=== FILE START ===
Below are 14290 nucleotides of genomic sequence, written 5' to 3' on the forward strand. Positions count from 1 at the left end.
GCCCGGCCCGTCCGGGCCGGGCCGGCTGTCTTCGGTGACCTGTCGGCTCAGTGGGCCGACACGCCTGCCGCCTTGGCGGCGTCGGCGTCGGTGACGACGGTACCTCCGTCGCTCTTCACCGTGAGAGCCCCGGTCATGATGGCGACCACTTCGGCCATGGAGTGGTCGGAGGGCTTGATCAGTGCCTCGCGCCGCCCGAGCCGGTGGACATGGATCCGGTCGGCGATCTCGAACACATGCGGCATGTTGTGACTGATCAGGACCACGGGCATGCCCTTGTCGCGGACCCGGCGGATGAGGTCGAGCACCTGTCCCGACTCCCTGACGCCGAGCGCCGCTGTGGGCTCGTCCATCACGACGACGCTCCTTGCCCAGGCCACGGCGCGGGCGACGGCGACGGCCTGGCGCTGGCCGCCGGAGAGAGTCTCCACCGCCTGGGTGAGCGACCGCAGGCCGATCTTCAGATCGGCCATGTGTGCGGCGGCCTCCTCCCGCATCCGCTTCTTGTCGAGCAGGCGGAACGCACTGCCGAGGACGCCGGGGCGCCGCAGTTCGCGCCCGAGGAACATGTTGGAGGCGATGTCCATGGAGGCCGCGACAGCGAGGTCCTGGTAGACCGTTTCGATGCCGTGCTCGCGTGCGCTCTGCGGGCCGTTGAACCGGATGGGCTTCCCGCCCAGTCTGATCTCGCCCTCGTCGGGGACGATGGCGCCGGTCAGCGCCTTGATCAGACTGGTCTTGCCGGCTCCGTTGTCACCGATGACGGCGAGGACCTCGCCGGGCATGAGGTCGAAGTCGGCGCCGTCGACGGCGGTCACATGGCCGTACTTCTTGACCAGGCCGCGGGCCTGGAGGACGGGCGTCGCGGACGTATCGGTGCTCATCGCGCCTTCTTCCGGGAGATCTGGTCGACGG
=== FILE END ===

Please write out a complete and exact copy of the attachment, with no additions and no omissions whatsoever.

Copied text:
Below are 14290 nucleotides of genomic sequence, written 5' to 3' on the forward strand. Positions count from 1 at the left end.
GCCCGGCCCGTCCGGGCCGGGCCGGCTGTCTTCGGTGACCTGTCGGCTCAGTGGGCCGACACGCCTGCCGCCTTGGCGGCGTCGGCGTCGGTGACGACGGTACCTCCGTCGCTCTTCACCGTGAGAGCCCCGGTCATGATGGCGACCACTTCGGCCATGGAGTGGTCGGAGGGCTTGATCAGTGCCTCGCGCCGCCCGAGCCGGTGGACATGGATCCGGTCGGCGATCTCGAACACATGCGGCATGTTGTGACTGATCAGGACCACGGGCATGCCCTTGTCGCGGACCCGGCGGATGAGGTCGAGCACCTGTCCCGACTCCCTGACGCCGAGCGCCGCTGTGGGCTCGTCCATCACGACGACGCTCCTTGCCCAGGCCACGGCGCGGGCGACGGCGACGGCCTGGCGCTGGCCGCCGGAGAGAGTCTCCACCGCCTGGGTGAGCGACCGCAGGCCGATCTTCAGATCGGCCATGTGTGCGGCGGCCTCCTCCCGCATCCGCTTCTTGTCGAGCAGGCGGAACGCACTGCCGAGGACGCCGGGGCGCCGCAGTTCGCGCCCGAGGAACATGTTGGAGGCGATGTCCATGGAGGCCGCGACAGCGAGGTCCTGGTAGACCGTTTCGATGCCGTGCTCGCGTGCGCTCTGCGGGCCGTTGAACCGGATGGGCTTCCCGCCCAGTCTGATCTCGCCCTCGTCGGGGACGATGGCGCCGGTCAGCGCCTTGATCAGACTGGTCTTGCCGGCTCCGTTGTCACCGATGACGGCGAGGACCTCGCCGGGCATGAGGTCGAAGTCGGCGCCGTCGACGGCGGTCACATGGCCGTACTTCTTGACCAGGCCGCGGGCCTGGAGGACGGGCGTCGCGGACGTATCGGTGCTCATCGCGCCTTCTTCCGGGAGATCTGGTCGACGG